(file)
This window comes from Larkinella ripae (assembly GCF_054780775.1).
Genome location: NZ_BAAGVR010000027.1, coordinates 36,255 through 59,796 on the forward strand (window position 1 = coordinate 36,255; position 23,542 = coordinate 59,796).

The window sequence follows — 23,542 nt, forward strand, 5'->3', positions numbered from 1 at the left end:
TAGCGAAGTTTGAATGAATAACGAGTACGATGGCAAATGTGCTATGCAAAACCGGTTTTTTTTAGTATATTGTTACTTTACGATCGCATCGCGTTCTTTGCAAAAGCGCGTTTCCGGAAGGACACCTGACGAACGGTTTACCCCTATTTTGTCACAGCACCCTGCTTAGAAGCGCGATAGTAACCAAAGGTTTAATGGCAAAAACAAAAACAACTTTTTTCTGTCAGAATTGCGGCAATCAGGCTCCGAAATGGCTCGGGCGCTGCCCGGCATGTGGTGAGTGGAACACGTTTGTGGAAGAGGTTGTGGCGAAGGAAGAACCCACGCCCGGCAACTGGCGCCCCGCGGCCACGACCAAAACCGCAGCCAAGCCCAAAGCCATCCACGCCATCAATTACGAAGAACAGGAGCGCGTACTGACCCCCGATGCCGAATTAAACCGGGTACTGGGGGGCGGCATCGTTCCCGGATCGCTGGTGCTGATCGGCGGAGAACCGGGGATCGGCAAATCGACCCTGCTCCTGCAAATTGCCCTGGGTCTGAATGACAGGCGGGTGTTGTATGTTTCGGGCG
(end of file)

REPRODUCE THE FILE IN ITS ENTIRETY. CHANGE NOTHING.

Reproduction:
This window comes from Larkinella ripae (assembly GCF_054780775.1).
Genome location: NZ_BAAGVR010000027.1, coordinates 36,255 through 59,796 on the forward strand (window position 1 = coordinate 36,255; position 23,542 = coordinate 59,796).

The window sequence follows — 23,542 nt, forward strand, 5'->3', positions numbered from 1 at the left end:
TAGCGAAGTTTGAATGAATAACGAGTACGATGGCAAATGTGCTATGCAAAACCGGTTTTTTTTAGTATATTGTTACTTTACGATCGCATCGCGTTCTTTGCAAAAGCGCGTTTCCGGAAGGACACCTGACGAACGGTTTACCCCTATTTTGTCACAGCACCCTGCTTAGAAGCGCGATAGTAACCAAAGGTTTAATGGCAAAAACAAAAACAACTTTTTTCTGTCAGAATTGCGGCAATCAGGCTCCGAAATGGCTCGGGCGCTGCCCGGCATGTGGTGAGTGGAACACGTTTGTGGAAGAGGTTGTGGCGAAGGAAGAACCCACGCCCGGCAACTGGCGCCCCGCGGCCACGACCAAAACCGCAGCCAAGCCCAAAGCCATCCACGCCATCAATTACGAAGAACAGGAGCGCGTACTGACCCCCGATGCCGAATTAAACCGGGTACTGGGGGGCGGCATCGTTCCCGGATCGCTGGTGCTGATCGGCGGAGAACCGGGGATCGGCAAATCGACCCTGCTCCTGCAAATTGCCCTGGGTCTGAATGACAGGCGGGTGTTGTATGTTTCGGGCG